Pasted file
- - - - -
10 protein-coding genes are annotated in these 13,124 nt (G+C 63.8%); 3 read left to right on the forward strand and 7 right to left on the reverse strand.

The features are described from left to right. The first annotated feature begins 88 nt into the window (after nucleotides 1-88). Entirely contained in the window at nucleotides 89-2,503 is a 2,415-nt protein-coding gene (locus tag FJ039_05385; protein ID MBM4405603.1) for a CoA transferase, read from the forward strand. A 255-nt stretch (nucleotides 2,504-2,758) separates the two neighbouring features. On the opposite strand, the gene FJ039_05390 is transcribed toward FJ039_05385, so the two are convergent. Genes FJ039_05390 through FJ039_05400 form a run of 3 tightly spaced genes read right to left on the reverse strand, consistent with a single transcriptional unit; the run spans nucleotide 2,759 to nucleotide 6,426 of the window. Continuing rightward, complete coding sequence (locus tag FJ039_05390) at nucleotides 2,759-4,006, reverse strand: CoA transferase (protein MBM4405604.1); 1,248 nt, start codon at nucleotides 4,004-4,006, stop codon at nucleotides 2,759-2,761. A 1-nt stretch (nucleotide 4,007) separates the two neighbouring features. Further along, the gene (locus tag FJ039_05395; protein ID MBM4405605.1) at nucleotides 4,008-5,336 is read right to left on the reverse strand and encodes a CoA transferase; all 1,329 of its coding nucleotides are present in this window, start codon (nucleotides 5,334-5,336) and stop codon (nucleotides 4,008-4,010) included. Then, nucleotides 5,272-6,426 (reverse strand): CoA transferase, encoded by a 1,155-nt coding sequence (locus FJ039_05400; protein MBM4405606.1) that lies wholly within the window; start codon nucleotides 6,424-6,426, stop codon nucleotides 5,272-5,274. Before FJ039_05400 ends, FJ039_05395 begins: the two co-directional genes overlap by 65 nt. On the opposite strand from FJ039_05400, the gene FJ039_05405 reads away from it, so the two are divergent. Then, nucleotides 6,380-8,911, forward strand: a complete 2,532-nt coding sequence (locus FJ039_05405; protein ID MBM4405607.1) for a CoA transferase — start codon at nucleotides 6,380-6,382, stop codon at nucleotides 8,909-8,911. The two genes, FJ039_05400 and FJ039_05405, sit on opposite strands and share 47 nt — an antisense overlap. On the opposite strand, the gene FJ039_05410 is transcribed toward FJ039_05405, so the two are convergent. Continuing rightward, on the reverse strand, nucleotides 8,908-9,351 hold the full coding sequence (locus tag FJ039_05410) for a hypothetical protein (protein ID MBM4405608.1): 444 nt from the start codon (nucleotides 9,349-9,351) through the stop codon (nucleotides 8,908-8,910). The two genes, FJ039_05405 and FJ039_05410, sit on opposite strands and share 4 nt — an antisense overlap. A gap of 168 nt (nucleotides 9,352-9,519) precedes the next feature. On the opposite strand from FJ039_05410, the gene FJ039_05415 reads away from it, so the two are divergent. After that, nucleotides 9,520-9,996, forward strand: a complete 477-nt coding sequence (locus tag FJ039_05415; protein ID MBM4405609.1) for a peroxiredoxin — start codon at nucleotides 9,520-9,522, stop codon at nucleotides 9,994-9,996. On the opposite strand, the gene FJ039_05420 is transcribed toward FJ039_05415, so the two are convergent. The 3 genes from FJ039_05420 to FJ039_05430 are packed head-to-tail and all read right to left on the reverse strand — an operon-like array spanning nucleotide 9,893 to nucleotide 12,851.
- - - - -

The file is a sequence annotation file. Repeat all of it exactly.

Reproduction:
10 protein-coding genes are annotated in these 13,124 nt (G+C 63.8%); 3 read left to right on the forward strand and 7 right to left on the reverse strand.

The features are described from left to right. The first annotated feature begins 88 nt into the window (after nucleotides 1-88). Entirely contained in the window at nucleotides 89-2,503 is a 2,415-nt protein-coding gene (locus tag FJ039_05385; protein ID MBM4405603.1) for a CoA transferase, read from the forward strand. A 255-nt stretch (nucleotides 2,504-2,758) separates the two neighbouring features. On the opposite strand, the gene FJ039_05390 is transcribed toward FJ039_05385, so the two are convergent. Genes FJ039_05390 through FJ039_05400 form a run of 3 tightly spaced genes read right to left on the reverse strand, consistent with a single transcriptional unit; the run spans nucleotide 2,759 to nucleotide 6,426 of the window. Continuing rightward, complete coding sequence (locus tag FJ039_05390) at nucleotides 2,759-4,006, reverse strand: CoA transferase (protein MBM4405604.1); 1,248 nt, start codon at nucleotides 4,004-4,006, stop codon at nucleotides 2,759-2,761. A 1-nt stretch (nucleotide 4,007) separates the two neighbouring features. Further along, the gene (locus tag FJ039_05395; protein ID MBM4405605.1) at nucleotides 4,008-5,336 is read right to left on the reverse strand and encodes a CoA transferase; all 1,329 of its coding nucleotides are present in this window, start codon (nucleotides 5,334-5,336) and stop codon (nucleotides 4,008-4,010) included. Then, nucleotides 5,272-6,426 (reverse strand): CoA transferase, encoded by a 1,155-nt coding sequence (locus FJ039_05400; protein MBM4405606.1) that lies wholly within the window; start codon nucleotides 6,424-6,426, stop codon nucleotides 5,272-5,274. Before FJ039_05400 ends, FJ039_05395 begins: the two co-directional genes overlap by 65 nt. On the opposite strand from FJ039_05400, the gene FJ039_05405 reads away from it, so the two are divergent. Then, nucleotides 6,380-8,911, forward strand: a complete 2,532-nt coding sequence (locus FJ039_05405; protein ID MBM4405607.1) for a CoA transferase — start codon at nucleotides 6,380-6,382, stop codon at nucleotides 8,909-8,911. The two genes, FJ039_05400 and FJ039_05405, sit on opposite strands and share 47 nt — an antisense overlap. On the opposite strand, the gene FJ039_05410 is transcribed toward FJ039_05405, so the two are convergent. Continuing rightward, on the reverse strand, nucleotides 8,908-9,351 hold the full coding sequence (locus tag FJ039_05410) for a hypothetical protein (protein ID MBM4405608.1): 444 nt from the start codon (nucleotides 9,349-9,351) through the stop codon (nucleotides 8,908-8,910). The two genes, FJ039_05405 and FJ039_05410, sit on opposite strands and share 4 nt — an antisense overlap. A gap of 168 nt (nucleotides 9,352-9,519) precedes the next feature. On the opposite strand from FJ039_05410, the gene FJ039_05415 reads away from it, so the two are divergent. After that, nucleotides 9,520-9,996, forward strand: a complete 477-nt coding sequence (locus tag FJ039_05415; protein ID MBM4405609.1) for a peroxiredoxin — start codon at nucleotides 9,520-9,522, stop codon at nucleotides 9,994-9,996. On the opposite strand, the gene FJ039_05420 is transcribed toward FJ039_05415, so the two are convergent. The 3 genes from FJ039_05420 to FJ039_05430 are packed head-to-tail and all read right to left on the reverse strand — an operon-like array spanning nucleotide 9,893 to nucleotide 12,851.